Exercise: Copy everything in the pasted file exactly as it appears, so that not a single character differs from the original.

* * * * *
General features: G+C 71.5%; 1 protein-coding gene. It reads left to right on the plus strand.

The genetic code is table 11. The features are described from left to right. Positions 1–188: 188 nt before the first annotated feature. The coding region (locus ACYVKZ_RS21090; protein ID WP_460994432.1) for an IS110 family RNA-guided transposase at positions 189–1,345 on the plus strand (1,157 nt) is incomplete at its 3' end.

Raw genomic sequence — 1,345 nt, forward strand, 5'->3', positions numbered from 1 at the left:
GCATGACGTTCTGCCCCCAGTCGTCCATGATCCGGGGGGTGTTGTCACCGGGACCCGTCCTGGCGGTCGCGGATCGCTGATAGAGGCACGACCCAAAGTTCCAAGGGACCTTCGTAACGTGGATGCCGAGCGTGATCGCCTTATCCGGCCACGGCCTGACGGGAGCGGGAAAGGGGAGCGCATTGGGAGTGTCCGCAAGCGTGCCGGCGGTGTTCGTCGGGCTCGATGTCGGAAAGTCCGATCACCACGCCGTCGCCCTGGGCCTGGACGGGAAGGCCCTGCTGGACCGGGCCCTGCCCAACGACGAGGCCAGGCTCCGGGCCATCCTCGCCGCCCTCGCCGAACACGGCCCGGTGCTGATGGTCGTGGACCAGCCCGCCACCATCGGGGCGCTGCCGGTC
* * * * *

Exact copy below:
General features: G+C 71.5%; 1 protein-coding gene. It reads left to right on the plus strand.

The genetic code is table 11. The features are described from left to right. Positions 1–188: 188 nt before the first annotated feature. The coding region (locus ACYVKZ_RS21090; protein ID WP_460994432.1) for an IS110 family RNA-guided transposase at positions 189–1,345 on the plus strand (1,157 nt) is incomplete at its 3' end.

Raw genomic sequence — 1,345 nt, forward strand, 5'->3', positions numbered from 1 at the left:
GCATGACGTTCTGCCCCCAGTCGTCCATGATCCGGGGGGTGTTGTCACCGGGACCCGTCCTGGCGGTCGCGGATCGCTGATAGAGGCACGACCCAAAGTTCCAAGGGACCTTCGTAACGTGGATGCCGAGCGTGATCGCCTTATCCGGCCACGGCCTGACGGGAGCGGGAAAGGGGAGCGCATTGGGAGTGTCCGCAAGCGTGCCGGCGGTGTTCGTCGGGCTCGATGTCGGAAAGTCCGATCACCACGCCGTCGCCCTGGGCCTGGACGGGAAGGCCCTGCTGGACCGGGCCCTGCCCAACGACGAGGCCAGGCTCCGGGCCATCCTCGCCGCCCTCGCCGAACACGGCCCGGTGCTGATGGTCGTGGACCAGCCCGCCACCATCGGGGCGCTGCCGGTC